The CLASS measure is not used in the monitoring of EHS grantees. However, the FOA does note in Section 4.2. that the applicant must describe how it will “create high-quality staff to ensure the retention of staff and to create the kind of responsive and continuous relations between caregiver and children that are crucial to learning and development of infants and toddlers.” Providing teachers with professional development focused on teacher-child interactions will establish a basis for these types of responsive and continuous relationships and enhance the quality of the programs.
Is professional development a required component of the project?
Absolutely! Professional development is essential to improve the quality of programs. In Section 4.3, the FOA notes that the applicant must “describe an ongoing strategy for professional development, evidence-based coaching/mentoring, and supervision that supports reflective practice oriented to improving skills, knowledge, and effectiveness.” The CLASS framework of learn-measure-improve meets the criteria for the professional development as described in the FOA.
Our new Implementation Guide (coming out later this summer) will have lots of resources to help you think through how to leverage the CLASS system in your organization. Fill out the form on this page to ensure you receive a copy hot off the presses. In the meantime, if you'd like to schedule a time to brainstorm with someone about your grant, please check the corresponding box on the form and we will schedule a time with myself or one of our Client Implementation Managers.
For more resources, take a look at Part 2 of this post where I discuss a few Teachstone resources to help you through the process.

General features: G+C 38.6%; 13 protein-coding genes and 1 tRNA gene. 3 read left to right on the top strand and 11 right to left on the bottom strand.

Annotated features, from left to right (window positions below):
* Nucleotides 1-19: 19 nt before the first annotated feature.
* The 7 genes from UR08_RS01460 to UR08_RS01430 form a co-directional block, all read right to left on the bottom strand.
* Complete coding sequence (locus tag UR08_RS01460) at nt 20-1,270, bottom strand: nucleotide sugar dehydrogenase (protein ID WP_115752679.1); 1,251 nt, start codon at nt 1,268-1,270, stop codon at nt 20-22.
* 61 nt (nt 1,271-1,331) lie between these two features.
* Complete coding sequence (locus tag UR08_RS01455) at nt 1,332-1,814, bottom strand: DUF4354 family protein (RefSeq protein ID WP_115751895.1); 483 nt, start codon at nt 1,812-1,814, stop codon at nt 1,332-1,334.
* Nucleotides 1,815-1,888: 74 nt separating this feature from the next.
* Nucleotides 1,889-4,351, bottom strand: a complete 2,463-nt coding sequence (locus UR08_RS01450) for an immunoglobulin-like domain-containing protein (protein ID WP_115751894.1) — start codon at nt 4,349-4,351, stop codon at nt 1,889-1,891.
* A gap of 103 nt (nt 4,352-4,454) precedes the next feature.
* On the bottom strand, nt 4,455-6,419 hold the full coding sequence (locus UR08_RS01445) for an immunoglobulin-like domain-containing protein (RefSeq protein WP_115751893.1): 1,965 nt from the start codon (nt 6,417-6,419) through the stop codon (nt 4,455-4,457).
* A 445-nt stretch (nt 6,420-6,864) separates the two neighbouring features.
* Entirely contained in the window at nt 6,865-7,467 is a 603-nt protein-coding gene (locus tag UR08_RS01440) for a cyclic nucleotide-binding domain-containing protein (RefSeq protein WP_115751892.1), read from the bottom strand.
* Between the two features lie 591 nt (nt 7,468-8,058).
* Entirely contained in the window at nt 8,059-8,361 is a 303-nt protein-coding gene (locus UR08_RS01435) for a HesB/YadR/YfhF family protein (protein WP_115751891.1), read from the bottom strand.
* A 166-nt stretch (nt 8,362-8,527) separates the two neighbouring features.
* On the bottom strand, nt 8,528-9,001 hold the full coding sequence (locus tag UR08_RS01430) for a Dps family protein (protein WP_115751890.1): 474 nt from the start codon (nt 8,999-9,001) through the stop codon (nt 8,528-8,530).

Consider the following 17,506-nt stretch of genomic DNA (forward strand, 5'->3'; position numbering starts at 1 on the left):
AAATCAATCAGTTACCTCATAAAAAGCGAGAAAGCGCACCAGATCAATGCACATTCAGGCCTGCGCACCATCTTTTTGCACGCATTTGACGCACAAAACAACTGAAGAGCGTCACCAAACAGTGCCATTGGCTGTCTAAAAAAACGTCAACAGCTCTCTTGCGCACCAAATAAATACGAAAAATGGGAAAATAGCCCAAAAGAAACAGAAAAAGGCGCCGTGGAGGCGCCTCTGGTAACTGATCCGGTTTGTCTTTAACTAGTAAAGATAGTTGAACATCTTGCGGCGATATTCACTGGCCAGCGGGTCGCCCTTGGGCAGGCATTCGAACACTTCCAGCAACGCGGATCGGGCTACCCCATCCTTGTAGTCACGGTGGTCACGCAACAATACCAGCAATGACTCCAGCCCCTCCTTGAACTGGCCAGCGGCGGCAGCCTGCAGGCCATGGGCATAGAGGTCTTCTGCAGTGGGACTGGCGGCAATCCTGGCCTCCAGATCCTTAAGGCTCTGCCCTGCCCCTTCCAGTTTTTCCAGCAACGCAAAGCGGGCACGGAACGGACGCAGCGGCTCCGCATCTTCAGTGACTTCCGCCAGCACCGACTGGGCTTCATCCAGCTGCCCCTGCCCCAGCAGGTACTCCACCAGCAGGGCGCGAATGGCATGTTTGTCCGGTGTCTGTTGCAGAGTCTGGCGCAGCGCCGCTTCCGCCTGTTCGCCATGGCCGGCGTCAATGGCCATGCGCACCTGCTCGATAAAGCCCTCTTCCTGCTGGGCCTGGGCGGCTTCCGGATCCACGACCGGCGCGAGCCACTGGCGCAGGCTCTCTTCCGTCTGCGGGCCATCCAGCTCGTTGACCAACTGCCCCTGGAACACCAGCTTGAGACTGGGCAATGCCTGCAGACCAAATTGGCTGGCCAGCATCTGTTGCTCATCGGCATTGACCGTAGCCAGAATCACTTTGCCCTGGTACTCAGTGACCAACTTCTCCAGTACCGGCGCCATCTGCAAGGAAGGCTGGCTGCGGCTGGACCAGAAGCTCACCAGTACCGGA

If you would like to schedule a time to brainstorm with someone about your grant, just email firstname.lastname@example.org and we will schedule a time with myself or one of our Client Implementation Managers.
In the wake of the widespread civil unrest after the killing of George Floyd, the national conversation about the inequities in the educational opportunities provided white students and students of color has been amplified. Due to racial and socioeconomic segregation, Black students, and other students of color, are more likely to attend poorly funded schools. EdBuild, a non-profit focused on fair and equitable school funding, reports that high poverty school districts that predominantly enroll children of color receive on average, $1,600 less per student than the national average. By their calculations, there is a $23,000,000,000 gap between funding for schools that primarily serve high poverty Black students and those that predominantly serve white students. Schools that predominantly serve high poverty white students, only receive $1440 less per student (EdBuild, 2019).
I recognize and admit to having a chip on my shoulder about the field of early childhood education - and, at times, disbelief that others may not see that period of time as the power-packed years in our developmental timeline which can lay the groundwork and set the course for much of the rest of our lives.
Since the coronavirus has disrupted many of our in-person plans, you might be trying to figure out how you can transition in-person coaching to online coaching. Online coaching can open a number of doors for coaches and teachers that might not be an option in face-to-face work.